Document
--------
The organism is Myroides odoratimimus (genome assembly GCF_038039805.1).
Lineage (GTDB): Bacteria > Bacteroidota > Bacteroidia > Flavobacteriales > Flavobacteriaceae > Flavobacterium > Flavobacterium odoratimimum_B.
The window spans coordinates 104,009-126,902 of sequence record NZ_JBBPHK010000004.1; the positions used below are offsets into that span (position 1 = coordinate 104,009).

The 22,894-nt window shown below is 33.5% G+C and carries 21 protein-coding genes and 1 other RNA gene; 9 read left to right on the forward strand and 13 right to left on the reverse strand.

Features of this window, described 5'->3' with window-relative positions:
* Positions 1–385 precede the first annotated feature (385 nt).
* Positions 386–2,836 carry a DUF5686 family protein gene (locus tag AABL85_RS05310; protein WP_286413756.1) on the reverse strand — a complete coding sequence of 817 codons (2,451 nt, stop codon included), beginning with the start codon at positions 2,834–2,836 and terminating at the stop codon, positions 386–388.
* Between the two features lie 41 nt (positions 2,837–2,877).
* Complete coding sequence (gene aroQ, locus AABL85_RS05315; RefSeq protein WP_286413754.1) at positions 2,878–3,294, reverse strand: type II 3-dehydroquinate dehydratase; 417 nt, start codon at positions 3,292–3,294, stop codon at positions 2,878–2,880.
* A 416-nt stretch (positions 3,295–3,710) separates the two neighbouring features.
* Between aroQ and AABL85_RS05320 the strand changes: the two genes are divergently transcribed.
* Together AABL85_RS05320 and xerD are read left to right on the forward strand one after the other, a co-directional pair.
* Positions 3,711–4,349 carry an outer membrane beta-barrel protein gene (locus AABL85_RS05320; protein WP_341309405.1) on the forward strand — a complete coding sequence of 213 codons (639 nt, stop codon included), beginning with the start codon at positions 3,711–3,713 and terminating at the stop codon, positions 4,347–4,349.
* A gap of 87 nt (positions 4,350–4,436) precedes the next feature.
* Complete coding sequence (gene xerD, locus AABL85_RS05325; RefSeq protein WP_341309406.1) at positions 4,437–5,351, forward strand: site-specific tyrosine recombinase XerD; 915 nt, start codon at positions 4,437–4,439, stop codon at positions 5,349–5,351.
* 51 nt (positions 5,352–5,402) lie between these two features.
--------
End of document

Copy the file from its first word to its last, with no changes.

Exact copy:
The organism is Myroides odoratimimus (genome assembly GCF_038039805.1).
Lineage (GTDB): Bacteria > Bacteroidota > Bacteroidia > Flavobacteriales > Flavobacteriaceae > Flavobacterium > Flavobacterium odoratimimum_B.
The window spans coordinates 104,009-126,902 of sequence record NZ_JBBPHK010000004.1; the positions used below are offsets into that span (position 1 = coordinate 104,009).

The 22,894-nt window shown below is 33.5% G+C and carries 21 protein-coding genes and 1 other RNA gene; 9 read left to right on the forward strand and 13 right to left on the reverse strand.

Features of this window, described 5'->3' with window-relative positions:
* Positions 1–385 precede the first annotated feature (385 nt).
* Positions 386–2,836 carry a DUF5686 family protein gene (locus tag AABL85_RS05310; protein WP_286413756.1) on the reverse strand — a complete coding sequence of 817 codons (2,451 nt, stop codon included), beginning with the start codon at positions 2,834–2,836 and terminating at the stop codon, positions 386–388.
* Between the two features lie 41 nt (positions 2,837–2,877).
* Complete coding sequence (gene aroQ, locus AABL85_RS05315; RefSeq protein WP_286413754.1) at positions 2,878–3,294, reverse strand: type II 3-dehydroquinate dehydratase; 417 nt, start codon at positions 3,292–3,294, stop codon at positions 2,878–2,880.
* A 416-nt stretch (positions 3,295–3,710) separates the two neighbouring features.
* Between aroQ and AABL85_RS05320 the strand changes: the two genes are divergently transcribed.
* Together AABL85_RS05320 and xerD are read left to right on the forward strand one after the other, a co-directional pair.
* Positions 3,711–4,349 carry an outer membrane beta-barrel protein gene (locus AABL85_RS05320; protein WP_341309405.1) on the forward strand — a complete coding sequence of 213 codons (639 nt, stop codon included), beginning with the start codon at positions 3,711–3,713 and terminating at the stop codon, positions 4,347–4,349.
* A gap of 87 nt (positions 4,350–4,436) precedes the next feature.
* Complete coding sequence (gene xerD, locus AABL85_RS05325; RefSeq protein WP_341309406.1) at positions 4,437–5,351, forward strand: site-specific tyrosine recombinase XerD; 915 nt, start codon at positions 4,437–4,439, stop codon at positions 5,349–5,351.
* 51 nt (positions 5,352–5,402) lie between these two features.